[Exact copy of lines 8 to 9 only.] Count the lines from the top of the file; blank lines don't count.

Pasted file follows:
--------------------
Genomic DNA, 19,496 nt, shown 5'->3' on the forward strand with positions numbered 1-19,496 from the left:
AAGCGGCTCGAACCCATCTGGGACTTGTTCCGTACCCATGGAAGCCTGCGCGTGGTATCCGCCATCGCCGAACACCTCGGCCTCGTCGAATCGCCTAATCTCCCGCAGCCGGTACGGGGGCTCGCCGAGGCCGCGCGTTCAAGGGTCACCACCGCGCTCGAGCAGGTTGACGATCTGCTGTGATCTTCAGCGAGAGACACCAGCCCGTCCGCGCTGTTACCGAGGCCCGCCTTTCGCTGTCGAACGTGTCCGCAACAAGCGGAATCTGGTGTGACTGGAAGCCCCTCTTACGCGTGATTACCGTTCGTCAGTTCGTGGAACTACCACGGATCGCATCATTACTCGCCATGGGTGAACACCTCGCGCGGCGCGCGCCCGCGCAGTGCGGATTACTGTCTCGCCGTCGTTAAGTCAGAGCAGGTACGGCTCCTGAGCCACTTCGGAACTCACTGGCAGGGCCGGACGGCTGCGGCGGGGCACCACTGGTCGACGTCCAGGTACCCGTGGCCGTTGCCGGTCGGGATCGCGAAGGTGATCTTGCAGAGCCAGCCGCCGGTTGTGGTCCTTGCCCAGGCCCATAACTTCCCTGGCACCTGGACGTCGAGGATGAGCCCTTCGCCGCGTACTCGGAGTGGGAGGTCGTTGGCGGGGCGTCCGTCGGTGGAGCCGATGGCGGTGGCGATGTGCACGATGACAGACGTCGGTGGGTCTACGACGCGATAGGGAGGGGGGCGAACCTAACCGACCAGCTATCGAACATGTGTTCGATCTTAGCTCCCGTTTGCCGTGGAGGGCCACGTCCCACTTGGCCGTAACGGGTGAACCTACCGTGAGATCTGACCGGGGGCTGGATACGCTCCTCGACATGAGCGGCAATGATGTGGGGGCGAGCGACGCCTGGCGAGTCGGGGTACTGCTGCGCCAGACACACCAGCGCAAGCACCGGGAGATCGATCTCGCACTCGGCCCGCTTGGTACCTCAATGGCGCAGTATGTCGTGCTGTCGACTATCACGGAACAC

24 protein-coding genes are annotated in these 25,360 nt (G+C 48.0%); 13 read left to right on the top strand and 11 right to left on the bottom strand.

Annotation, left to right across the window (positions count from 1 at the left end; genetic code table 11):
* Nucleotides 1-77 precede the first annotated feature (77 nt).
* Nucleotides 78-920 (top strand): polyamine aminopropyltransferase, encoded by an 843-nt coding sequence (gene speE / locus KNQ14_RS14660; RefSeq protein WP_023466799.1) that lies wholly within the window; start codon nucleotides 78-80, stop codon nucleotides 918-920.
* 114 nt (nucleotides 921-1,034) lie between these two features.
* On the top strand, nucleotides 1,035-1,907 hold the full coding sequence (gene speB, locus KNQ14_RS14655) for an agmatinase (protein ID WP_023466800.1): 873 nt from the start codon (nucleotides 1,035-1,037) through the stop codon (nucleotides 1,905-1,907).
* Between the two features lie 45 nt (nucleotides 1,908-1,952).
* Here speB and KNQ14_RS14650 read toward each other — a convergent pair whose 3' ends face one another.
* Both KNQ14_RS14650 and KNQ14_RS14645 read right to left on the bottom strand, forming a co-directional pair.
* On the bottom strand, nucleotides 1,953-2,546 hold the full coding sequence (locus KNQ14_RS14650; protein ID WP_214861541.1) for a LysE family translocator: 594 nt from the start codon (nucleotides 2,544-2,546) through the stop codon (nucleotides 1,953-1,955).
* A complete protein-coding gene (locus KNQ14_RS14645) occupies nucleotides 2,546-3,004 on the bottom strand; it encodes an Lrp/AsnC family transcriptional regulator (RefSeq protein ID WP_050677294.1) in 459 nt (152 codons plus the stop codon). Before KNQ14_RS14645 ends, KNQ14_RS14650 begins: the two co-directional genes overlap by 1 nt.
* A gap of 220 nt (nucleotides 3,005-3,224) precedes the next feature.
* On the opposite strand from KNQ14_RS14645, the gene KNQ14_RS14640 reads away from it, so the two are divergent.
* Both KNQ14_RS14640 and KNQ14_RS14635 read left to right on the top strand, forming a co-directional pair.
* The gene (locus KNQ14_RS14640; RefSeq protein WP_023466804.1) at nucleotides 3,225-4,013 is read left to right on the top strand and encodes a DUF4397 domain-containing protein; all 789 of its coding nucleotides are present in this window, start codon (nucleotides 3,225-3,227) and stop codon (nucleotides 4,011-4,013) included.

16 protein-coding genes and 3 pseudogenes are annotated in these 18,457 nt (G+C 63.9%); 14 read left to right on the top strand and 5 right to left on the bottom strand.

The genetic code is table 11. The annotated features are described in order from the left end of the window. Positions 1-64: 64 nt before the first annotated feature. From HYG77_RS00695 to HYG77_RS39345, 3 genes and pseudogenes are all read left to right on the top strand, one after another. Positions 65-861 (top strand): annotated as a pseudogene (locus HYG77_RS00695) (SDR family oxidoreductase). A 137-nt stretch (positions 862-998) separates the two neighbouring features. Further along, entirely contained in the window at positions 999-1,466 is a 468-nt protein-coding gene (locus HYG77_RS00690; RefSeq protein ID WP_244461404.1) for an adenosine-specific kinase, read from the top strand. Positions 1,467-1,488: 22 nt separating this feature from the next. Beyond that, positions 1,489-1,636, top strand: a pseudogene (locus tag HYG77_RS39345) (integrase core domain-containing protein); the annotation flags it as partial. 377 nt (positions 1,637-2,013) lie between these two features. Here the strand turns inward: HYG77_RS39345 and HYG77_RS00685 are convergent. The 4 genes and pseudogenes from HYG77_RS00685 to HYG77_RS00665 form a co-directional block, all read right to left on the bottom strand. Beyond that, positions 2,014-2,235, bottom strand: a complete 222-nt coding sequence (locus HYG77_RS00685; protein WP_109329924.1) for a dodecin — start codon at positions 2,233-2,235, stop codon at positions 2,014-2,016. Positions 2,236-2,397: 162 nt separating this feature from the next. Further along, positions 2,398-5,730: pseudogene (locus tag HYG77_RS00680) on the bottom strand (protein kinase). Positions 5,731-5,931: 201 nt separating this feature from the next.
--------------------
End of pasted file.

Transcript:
* On the top strand, nucleotides 1,035-1,907 hold the full coding sequence (gene speB, locus KNQ14_RS14655) for an agmatinase (protein ID WP_023466800.1): 873 nt from the start codon (nucleotides 1,035-1,037) through the stop codon (nucleotides 1,905-1,907).
* Between the two features lie 45 nt (nucleotides 1,908-1,952).